Resilient corals, also known as ‘super corals’, are being studied by scientists to understand how they can help protect fragile ecosystems like the Great Barrier Reef. The researchers from the University of Technology Sydney and the University of Haifa in Israel want to develop strategies to protect coral reefs from the detrimental effects of climate change. The study focuses on a type of coral called Porites lutea, which has been found to thrive in mangrove and reef sites. Mangrove lagoons have conditions similar to what future climate predictions say coral reefs will face: warmer water, more acidity, and lower oxygen levels. The corals in mangrove lagoons display traits that help them tolerate these stressful conditions. However, the study found that these adaptations come at a cost. The corals in mangrove lagoons have reduced genetic diversity and compromised skeletal properties. This could limit their ability to cope with future environmental changes. The researchers also discovered that the skeletal structure of Porites lutea in mangrove lagoons had increased porosity and reduced density, which could be problematic if these corals were moved to high wave areas. The study challenges the idea that ‘super corals’ are always a good option for restoring coral reefs. The researchers are now studying how to integrate ‘super corals’ into coral restoration programs while maintaining genetic diversity and minimizing risk.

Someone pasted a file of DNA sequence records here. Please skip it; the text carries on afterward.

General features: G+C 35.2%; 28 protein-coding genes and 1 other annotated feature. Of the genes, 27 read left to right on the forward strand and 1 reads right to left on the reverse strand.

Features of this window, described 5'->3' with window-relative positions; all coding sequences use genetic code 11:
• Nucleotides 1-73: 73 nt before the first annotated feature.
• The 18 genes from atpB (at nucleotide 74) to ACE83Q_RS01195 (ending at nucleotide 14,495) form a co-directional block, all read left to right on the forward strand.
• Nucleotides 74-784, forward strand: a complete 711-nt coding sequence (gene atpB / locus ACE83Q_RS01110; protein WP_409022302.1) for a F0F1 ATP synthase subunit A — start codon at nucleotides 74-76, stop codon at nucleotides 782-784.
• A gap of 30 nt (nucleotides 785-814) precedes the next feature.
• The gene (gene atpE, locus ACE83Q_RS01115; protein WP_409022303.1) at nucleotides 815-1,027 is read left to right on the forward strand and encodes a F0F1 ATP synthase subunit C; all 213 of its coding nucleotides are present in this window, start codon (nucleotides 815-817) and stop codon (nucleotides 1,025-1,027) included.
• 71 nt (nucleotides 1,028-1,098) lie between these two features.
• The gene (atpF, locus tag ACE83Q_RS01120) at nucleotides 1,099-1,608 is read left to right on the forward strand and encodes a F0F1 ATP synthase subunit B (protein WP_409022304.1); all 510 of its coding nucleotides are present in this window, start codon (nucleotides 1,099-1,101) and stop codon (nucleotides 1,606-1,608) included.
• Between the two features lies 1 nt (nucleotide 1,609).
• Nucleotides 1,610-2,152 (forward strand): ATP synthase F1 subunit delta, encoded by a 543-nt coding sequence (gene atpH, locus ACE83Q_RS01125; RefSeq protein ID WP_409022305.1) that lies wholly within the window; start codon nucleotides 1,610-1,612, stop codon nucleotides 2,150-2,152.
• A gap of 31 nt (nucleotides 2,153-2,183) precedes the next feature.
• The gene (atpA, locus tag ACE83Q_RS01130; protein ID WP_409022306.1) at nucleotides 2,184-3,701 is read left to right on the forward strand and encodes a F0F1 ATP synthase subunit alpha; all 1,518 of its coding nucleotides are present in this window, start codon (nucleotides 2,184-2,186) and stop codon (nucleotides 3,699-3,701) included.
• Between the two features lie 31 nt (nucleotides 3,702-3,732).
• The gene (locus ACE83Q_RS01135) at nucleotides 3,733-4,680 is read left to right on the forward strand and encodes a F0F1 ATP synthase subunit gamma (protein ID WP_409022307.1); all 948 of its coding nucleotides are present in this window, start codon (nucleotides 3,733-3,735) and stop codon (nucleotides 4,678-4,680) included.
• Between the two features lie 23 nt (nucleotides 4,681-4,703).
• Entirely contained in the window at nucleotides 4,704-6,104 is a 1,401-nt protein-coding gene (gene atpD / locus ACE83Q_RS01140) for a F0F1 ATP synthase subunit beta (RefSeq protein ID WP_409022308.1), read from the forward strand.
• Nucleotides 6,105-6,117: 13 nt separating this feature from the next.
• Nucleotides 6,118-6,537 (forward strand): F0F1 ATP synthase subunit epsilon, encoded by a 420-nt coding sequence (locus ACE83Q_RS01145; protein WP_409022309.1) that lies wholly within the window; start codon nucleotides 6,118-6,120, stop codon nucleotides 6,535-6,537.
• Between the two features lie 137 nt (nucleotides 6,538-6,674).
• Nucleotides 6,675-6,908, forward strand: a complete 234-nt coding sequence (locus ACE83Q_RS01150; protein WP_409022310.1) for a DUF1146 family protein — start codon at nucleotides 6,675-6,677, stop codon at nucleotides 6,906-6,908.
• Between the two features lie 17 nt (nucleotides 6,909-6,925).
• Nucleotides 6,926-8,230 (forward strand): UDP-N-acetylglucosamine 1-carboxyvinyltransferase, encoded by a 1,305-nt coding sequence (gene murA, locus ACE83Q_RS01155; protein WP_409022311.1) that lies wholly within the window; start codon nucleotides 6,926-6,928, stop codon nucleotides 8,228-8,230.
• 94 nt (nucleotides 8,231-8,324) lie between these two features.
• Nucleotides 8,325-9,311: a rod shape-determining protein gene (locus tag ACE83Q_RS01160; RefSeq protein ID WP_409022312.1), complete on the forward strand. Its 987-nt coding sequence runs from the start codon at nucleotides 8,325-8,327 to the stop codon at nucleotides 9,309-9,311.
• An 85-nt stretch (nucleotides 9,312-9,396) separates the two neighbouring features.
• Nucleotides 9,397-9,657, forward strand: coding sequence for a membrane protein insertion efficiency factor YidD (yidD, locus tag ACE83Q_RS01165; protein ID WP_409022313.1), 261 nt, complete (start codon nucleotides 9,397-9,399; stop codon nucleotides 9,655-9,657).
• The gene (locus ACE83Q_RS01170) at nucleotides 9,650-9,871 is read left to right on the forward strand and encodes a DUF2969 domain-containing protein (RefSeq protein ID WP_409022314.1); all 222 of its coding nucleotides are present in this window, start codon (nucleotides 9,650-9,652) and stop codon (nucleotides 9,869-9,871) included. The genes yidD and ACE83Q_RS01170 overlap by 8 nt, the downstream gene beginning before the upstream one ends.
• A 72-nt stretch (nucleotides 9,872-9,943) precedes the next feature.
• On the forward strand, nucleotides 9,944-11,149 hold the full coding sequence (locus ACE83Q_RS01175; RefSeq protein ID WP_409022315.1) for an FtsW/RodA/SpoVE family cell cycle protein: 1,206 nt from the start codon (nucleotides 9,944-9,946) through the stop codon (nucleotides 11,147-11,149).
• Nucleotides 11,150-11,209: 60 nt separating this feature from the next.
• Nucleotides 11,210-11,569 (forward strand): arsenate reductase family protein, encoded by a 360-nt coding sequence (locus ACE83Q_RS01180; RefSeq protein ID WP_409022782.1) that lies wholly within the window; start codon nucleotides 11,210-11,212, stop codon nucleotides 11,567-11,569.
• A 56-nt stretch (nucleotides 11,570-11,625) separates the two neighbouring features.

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By hassani

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